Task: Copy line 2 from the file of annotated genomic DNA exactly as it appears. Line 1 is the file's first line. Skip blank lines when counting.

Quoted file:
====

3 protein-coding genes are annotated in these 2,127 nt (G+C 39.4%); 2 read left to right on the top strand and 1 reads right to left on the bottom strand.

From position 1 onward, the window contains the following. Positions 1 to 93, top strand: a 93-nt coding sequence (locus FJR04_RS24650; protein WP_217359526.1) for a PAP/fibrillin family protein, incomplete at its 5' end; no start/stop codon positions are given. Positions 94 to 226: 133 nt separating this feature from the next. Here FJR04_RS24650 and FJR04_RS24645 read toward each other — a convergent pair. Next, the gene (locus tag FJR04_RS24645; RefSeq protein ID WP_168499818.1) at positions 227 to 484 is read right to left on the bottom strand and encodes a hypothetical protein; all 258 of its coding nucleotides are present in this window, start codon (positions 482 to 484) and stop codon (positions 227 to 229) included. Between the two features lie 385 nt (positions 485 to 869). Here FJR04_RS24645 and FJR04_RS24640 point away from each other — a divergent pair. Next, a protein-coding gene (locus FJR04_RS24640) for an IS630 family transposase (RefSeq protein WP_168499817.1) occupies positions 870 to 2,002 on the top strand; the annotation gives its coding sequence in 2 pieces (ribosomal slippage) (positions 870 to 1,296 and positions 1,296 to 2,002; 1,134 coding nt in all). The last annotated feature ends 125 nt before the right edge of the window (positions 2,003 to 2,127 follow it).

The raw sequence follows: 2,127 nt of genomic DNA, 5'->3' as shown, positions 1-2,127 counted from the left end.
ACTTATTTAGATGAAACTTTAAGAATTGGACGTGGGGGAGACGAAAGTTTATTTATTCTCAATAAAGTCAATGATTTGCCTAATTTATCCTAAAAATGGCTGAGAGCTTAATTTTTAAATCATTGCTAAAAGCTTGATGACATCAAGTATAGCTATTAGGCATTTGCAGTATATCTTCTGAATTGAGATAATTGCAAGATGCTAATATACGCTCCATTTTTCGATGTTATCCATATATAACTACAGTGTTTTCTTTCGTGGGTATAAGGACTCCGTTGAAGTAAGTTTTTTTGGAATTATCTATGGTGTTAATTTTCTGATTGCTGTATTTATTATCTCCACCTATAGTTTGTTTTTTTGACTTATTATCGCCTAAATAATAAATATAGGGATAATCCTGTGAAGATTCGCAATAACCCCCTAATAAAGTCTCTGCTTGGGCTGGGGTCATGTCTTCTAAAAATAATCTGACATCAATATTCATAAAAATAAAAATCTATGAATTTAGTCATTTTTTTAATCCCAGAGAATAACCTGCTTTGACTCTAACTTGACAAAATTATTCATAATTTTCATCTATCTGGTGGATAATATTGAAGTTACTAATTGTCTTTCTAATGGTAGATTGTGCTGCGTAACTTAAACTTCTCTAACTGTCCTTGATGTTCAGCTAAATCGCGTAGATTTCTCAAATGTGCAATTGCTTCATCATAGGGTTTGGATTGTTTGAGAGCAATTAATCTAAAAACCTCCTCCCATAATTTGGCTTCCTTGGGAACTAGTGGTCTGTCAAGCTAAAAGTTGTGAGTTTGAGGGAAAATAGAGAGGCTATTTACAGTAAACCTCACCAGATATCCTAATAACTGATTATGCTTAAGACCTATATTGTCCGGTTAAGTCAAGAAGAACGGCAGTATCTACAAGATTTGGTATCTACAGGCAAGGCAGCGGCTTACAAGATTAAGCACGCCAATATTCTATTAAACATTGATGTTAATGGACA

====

From position 1 onward, the window contains the following. Positions 1 to 93, top strand: a 93-nt coding sequence (locus FJR04_RS24650; protein WP_217359526.1) for a PAP/fibrillin family protein, incomplete at its 5' end; no start/stop codon positions are given. Positions 94 to 226: 133 nt separating this feature from the next. Here FJR04_RS24650 and FJR04_RS24645 read toward each other — a convergent pair. Next, the gene (locus tag FJR04_RS24645; RefSeq protein ID WP_168499818.1) at positions 227 to 484 is read right to left on the bottom strand and encodes a hypothetical protein; all 258 of its coding nucleotides are present in this window, start codon (positions 482 to 484) and stop codon (positions 227 to 229) included. Between the two features lie 385 nt (positions 485 to 869). Here FJR04_RS24645 and FJR04_RS24640 point away from each other — a divergent pair. Next, a protein-coding gene (locus FJR04_RS24640) for an IS630 family transposase (RefSeq protein WP_168499817.1) occupies positions 870 to 2,002 on the top strand; the annotation gives its coding sequence in 2 pieces (ribosomal slippage) (positions 870 to 1,296 and positions 1,296 to 2,002; 1,134 coding nt in all). The last annotated feature ends 125 nt before the right edge of the window (positions 2,003 to 2,127 follow it).